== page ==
Japan’s experiment to clean up space junk earlier this year may have ended in failure, but the world’s space agencies haven’t given up on the problem yet. The European Space Agency (ESA) recently proposed using a magnetic space tug to sweep up some of the debris that has accumulated in space. The magnetic tug is designed to corral derelict and broken satellites, putting a dent in the space junk problem.
Could magnetic forces be the key to cleaning up space trash? Scientists at the Institut Supérieur de l’Aéronautique et de l’Espace at France’s University of Toulouse hope to find out. They’re exploring magnetic attraction or repulsion as part of their investigation into the most effective way to keep satellites in formation out in space.
Related: Japan’s experimental mission to clean up space junk ends in failure
Researcher Emilien Fabacher explained it this way: “With a satellite you want to deorbit, it’s much better if you can stay at a safe distance, without needing to come into direct contact and risking damage to both chaser and target satellites. So the idea I’m investigating is to apply magnetic forces either to attract or repel the target satellite, to shift its orbit or deorbit it entirely.”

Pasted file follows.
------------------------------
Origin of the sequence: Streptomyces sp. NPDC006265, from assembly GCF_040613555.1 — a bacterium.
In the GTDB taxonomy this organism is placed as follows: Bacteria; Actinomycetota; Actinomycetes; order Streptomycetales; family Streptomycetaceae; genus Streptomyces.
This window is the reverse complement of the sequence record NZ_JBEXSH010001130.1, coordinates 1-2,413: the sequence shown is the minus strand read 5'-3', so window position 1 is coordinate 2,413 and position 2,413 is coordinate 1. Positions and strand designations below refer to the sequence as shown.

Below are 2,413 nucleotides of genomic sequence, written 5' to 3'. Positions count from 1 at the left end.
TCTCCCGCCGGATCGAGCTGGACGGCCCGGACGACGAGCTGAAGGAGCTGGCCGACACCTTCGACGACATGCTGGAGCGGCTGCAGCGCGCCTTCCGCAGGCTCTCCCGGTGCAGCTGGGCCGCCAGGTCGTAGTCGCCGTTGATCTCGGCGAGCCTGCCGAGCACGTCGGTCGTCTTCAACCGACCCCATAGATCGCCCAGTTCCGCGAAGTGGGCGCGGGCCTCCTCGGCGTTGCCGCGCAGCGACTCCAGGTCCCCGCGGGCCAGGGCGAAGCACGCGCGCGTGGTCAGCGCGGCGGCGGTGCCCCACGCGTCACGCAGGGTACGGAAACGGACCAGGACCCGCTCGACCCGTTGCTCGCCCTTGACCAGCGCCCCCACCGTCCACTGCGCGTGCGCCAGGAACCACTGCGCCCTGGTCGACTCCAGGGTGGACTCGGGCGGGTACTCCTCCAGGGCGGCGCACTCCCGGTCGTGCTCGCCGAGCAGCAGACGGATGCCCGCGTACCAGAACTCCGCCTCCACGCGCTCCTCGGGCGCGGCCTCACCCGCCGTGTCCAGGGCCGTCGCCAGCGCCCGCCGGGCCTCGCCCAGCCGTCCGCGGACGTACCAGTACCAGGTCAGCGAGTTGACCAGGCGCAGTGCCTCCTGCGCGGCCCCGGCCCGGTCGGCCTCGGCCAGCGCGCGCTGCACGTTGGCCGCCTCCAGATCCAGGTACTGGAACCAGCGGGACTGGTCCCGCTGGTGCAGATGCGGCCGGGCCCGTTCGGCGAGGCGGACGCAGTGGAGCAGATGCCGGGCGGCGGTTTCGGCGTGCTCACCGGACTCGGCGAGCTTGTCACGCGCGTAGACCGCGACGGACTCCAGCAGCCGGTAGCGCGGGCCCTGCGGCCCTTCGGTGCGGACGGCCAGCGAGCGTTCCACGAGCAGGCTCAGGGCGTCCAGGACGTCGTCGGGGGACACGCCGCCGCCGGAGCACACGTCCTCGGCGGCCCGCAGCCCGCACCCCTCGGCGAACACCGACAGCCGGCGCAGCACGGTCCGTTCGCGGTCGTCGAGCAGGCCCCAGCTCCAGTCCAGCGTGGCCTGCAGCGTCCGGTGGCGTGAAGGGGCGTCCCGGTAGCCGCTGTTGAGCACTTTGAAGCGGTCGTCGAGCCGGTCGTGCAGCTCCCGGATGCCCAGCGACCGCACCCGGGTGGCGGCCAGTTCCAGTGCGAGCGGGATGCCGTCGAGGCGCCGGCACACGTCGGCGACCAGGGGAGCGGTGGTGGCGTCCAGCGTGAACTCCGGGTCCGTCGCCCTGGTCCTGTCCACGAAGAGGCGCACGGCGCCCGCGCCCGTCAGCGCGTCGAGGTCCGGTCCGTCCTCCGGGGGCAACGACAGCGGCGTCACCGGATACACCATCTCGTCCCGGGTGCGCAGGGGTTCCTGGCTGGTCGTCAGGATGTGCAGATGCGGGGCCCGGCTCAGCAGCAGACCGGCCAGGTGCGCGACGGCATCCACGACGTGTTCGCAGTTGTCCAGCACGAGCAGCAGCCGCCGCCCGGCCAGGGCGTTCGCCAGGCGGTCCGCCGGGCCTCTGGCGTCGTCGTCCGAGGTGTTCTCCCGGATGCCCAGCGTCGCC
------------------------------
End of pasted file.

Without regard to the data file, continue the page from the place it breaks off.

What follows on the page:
Many satellites are already equipped with what are called magnetorquers, or electromagnets that can use the magnetic field of the Earth to change the satellite’s orientation. So a magnetic space tug could simply target those magnetorquers. The chaser satellite would need a strong magnetic field, but that could be generated with superconducting wires cooled to cryogenic temperatures, according to ESA.
The chaser satellite could even catch multiple derelict satellites and position them in formation. Over 100 million pieces of space trash now orbit Earth, and 29,000 of them are large enough to cause damage. Fabacher is working on the project as part of his PhD research, which is supported by ESA’s Networking/Partnering initiative.
Via Digital Trends and the European Space Agency
Images copyright Philippe Ogaki and copyright Emilien Fabacher/ISAE-Supaero